The Air Force is committed to a future where each of its systems, platforms and assets are fully connected and able to perform in multi-domain operations. However, authorizers and appropriators on Capitol Hill still don’t have a great idea of how that actually translates into programs and funding, an issue that needs to be addressed, two leaders of the multi-domain operation charge acknowledged Aug. 7.
As plans continue to develop the service’s next-generation air dominance (NGAD) vision and flesh out abstract concepts such as advanced battle management and multi-domain command-and-control, “there is some scar tissue” on the Hill for such projects stemming from failed concepts such as the Army’s Future Combat Systems, said Maj. Gen. David Krumm, director of global power programs in the Office of the Assistant Secretary of the Air Force for Acquisition, Technology, and Logistics.
Speaking at an Air Force Association Mitchell Institute event in Arlington, Va., Krumm said the Air Force knows “that networked systems are the way of the future,” and the focus will be on developing new technologies that can both update legacy systems to better connect, share with and learn from other platforms, and quickly designing and building new assets more quickly than the service has historically.
But the service needs to better engage lawmakers, he added. “We know the future, [and] we have got to do a really good job of articulating to Congress what that really means.”
The House-passed version of the fiscal year 2020 National Defense Authorization Act (NDAA) cut over $500 million from the service’s funding request for next-generation air dominance (NGAD) research and development, from an original $1 billion request. President Trump threatened to veto the final version of the NDAA if it included such a cut to the program, as well as other defense priorities (Defense Daily, July 10).
Maj. Gen. Michael Fantini, director of the relatively new Air Force Warfighting Integration Capability (AFWIC) office and deputy chief of staff for strategy, integration, and requirements, said he envisions a number of cross-functional teams being stood up within AFWIC to tackle the elements of next-generation air dominance.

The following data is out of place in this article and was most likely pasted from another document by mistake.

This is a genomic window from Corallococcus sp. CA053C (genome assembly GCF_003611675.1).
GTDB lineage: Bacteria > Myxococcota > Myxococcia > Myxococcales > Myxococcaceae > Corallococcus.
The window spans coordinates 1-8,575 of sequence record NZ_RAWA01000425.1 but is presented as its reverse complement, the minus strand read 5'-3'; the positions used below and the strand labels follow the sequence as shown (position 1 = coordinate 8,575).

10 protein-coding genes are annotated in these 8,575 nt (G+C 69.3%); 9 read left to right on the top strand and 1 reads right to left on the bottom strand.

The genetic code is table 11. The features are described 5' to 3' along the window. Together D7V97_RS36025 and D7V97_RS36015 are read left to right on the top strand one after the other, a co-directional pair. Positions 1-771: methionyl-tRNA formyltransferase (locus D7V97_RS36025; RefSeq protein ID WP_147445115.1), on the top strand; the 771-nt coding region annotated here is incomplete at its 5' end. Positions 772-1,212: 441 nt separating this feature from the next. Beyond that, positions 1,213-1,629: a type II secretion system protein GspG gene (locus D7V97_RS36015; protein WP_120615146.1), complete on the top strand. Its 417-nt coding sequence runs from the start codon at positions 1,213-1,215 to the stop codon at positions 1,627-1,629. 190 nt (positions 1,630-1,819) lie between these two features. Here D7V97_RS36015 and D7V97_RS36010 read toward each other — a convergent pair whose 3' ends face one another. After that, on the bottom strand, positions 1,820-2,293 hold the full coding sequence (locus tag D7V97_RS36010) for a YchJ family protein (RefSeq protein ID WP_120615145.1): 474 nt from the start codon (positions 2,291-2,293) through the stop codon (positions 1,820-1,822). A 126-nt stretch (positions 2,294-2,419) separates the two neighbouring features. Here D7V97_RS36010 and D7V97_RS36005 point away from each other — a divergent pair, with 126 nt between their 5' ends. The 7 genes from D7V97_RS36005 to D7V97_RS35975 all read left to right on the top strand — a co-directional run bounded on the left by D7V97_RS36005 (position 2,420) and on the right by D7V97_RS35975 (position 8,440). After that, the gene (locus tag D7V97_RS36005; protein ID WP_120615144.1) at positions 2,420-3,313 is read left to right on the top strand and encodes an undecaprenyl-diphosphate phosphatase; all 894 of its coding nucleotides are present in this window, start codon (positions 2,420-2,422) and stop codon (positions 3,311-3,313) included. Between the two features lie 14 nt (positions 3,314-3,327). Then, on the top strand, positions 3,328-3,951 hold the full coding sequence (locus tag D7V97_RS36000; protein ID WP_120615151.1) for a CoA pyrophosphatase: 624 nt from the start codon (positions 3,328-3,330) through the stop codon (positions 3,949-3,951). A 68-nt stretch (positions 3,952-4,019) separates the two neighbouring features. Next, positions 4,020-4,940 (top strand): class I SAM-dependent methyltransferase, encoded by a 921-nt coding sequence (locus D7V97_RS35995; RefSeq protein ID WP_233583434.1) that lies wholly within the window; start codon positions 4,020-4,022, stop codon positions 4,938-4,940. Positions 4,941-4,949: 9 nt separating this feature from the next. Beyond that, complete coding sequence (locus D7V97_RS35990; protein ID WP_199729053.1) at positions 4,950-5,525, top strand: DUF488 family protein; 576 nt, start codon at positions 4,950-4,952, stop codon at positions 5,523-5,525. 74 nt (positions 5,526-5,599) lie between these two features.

“What we see in the future is this cross-functional team having leadership that goes to the Hill and explains exactly what we mean,” by NGAD, he said.
Fantini added that the current plan is to set up 10 cross-functional teams focused on next-generation air dominance. Inspiration came from the Army’s decision to stand up such groups to focus on the service’s six areas of modernization, he added. The goal would be for each team to have access to a 4-star level or undersecretary-level office who can provide “top cover” or provide constructive feedback on projects early on in the process, he noted.
Krumm and Fantini declined to provide specifics on which platforms or assets would be included in the future NGAD “family of systems,” or which specific modernization areas could see a brand new platform as opposed to upgraded legacy systems.
“You can just look at current capabilities” for what might be included in NGAD, Fantini said. Krumm added, “we would be negligent as airmen if we weren’t looking at everything.”